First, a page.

The theory offered by the economist, Rick Nevin, is that lead poisoning accounts for much of the variation in violent crime in the United States. It offers a unifying new neurochemical theory for fluctuations in the crime rate, and it is based on studies linking children's exposure to lead with violent behavior later in their lives.
What makes Nevin's work persuasive is that he has shown an identical, decades-long association between lead poisoning and crime rates in nine countries.
"It is stunning how strong the association is," Nevin said in an interview. "Sixty-five to ninety percent or more of the substantial variation in violent crime in all these countries was explained by lead." ...
"It is startling how much mileage has been given to the theory that abortion in the early 1970s was responsible for the decline in crime" in the 1990s, Nevin said. "But they legalized abortion in Britain, and the violent crime in Britain soared in the 1990s. The difference is our gasoline lead levels peaked in the early '70s and started falling in the late '70s, and fell very sharply through the early 1980s and was virtually eliminated by 1986 or '87.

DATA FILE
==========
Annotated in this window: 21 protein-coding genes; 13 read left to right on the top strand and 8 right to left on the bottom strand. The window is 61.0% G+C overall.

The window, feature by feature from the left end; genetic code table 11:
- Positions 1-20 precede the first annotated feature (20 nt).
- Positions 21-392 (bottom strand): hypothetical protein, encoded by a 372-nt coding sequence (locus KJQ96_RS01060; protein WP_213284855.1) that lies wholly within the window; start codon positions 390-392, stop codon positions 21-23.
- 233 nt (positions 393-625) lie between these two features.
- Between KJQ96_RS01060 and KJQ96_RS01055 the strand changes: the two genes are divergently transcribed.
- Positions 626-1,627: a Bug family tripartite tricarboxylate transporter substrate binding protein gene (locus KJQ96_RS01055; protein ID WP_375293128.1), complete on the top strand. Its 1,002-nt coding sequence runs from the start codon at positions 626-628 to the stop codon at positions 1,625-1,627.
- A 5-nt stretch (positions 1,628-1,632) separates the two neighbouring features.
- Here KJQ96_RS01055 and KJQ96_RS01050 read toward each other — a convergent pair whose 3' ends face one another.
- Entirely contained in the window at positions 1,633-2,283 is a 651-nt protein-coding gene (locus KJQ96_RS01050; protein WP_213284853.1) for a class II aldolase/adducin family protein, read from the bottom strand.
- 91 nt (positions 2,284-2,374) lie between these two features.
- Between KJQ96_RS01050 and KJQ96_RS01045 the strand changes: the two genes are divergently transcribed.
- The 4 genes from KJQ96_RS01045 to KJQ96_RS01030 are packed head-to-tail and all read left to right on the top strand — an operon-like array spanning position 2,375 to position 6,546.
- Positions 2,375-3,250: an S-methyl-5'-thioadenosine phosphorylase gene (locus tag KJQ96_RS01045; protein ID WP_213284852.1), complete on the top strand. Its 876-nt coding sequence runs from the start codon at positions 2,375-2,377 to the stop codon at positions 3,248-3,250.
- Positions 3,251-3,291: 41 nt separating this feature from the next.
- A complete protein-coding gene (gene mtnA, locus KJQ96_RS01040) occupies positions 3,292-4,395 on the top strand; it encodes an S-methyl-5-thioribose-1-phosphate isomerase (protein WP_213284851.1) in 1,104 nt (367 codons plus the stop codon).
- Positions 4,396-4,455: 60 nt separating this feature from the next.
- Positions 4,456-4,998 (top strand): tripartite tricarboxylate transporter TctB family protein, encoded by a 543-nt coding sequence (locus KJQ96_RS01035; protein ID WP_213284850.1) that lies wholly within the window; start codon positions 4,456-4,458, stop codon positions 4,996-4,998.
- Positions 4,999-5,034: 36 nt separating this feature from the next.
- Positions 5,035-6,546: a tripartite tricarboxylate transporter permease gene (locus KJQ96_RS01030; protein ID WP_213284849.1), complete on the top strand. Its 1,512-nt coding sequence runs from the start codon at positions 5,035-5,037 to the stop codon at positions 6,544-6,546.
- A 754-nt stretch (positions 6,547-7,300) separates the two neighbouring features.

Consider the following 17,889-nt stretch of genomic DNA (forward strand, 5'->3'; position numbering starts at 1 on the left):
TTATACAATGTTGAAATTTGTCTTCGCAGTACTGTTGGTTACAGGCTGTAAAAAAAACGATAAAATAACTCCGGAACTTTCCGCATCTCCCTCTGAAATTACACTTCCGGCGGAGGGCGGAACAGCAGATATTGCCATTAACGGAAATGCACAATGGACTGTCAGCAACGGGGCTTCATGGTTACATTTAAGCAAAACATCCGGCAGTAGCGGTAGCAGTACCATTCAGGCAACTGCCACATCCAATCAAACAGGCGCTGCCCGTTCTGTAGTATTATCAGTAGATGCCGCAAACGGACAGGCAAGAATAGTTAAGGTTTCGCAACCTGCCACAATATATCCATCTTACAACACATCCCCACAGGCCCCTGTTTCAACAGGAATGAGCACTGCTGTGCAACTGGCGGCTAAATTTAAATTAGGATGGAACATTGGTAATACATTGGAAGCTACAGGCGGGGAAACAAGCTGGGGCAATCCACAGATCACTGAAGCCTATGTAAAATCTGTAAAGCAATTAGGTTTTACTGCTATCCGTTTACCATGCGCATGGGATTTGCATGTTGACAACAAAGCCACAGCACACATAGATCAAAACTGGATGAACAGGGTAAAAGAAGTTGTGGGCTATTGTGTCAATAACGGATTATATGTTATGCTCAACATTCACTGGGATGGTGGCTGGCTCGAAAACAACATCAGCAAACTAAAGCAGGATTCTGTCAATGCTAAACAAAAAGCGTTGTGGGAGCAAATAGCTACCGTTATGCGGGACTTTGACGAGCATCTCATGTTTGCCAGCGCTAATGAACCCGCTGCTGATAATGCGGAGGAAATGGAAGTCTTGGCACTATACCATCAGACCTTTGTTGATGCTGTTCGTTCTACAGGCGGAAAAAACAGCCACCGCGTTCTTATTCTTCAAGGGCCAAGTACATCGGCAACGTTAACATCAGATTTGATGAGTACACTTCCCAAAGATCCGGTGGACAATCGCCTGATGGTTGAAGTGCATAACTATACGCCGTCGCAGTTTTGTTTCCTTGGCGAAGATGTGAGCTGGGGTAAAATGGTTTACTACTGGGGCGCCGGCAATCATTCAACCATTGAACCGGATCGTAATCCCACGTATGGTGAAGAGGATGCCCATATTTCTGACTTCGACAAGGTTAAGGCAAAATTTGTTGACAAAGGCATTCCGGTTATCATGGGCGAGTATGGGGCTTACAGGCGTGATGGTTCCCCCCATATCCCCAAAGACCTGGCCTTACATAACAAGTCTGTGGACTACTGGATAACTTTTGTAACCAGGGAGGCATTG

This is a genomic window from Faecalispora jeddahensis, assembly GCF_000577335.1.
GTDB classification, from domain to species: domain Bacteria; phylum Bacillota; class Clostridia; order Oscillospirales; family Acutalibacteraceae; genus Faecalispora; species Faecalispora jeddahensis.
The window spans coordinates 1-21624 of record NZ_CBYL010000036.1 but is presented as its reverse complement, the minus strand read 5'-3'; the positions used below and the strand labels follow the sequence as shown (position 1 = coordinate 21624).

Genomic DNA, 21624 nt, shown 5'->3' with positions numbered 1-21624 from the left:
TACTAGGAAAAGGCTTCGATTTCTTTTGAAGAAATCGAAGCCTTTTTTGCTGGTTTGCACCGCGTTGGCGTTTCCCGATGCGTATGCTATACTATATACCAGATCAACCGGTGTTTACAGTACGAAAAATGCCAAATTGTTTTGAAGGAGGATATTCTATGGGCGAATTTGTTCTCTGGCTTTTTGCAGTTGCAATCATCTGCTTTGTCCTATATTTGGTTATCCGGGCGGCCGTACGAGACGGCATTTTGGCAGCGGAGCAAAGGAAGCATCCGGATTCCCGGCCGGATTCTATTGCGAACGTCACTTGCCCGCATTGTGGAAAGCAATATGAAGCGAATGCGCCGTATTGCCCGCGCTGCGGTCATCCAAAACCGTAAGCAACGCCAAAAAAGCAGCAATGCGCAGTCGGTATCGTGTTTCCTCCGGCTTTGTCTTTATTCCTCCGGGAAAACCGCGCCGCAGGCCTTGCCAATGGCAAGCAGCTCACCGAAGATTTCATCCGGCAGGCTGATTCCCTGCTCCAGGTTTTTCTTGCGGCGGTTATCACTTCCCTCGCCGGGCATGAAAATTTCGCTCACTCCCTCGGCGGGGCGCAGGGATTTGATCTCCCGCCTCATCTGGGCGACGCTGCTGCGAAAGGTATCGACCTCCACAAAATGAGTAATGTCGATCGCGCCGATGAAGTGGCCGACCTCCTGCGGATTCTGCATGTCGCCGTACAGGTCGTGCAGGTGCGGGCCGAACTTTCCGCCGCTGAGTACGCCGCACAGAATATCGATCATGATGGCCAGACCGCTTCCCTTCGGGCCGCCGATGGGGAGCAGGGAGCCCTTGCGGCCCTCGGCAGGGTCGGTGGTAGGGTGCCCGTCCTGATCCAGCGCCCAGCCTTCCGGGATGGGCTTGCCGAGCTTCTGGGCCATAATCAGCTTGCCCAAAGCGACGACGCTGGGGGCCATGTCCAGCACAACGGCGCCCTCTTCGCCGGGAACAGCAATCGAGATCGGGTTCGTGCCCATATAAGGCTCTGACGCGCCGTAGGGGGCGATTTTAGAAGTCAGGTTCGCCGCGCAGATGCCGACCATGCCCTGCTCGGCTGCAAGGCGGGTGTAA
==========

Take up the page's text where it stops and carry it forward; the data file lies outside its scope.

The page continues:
It would be interesting to see Nevin's new data. Here's an old article. (I haven't read it yet.) And here's a newspaper article about another researcher's lead-IQ-crime connection.
Abortions can be assigned to very precise times, which quickly allowed big doubts to be raised about Steven D. Levitt's abortion-cut-crime theory, since the cohort born soon after legalization had much higher murder rates. Lead is a little slipperier to analyze, because it hangs around in the environment, perhaps providing wiggle room for the analyst if the chronology doesn't quite match up.
The WaPo article ignores Nevin's link of lead to lowering IQ, as in this 2000 article. That ingesting lead makes you stupider was known for a long time. In James T. Farrell's 1930s novels about Chicago prole Studs Lonigan, Studs and his pals debate whether to give up the good pay of working as painters because all the old painters seem pretty dim from exposure to lead paint.
Meanwhile, Modern Dragons offers another potential source of influence on human behavior, one that's been analyzed even less: gut flora.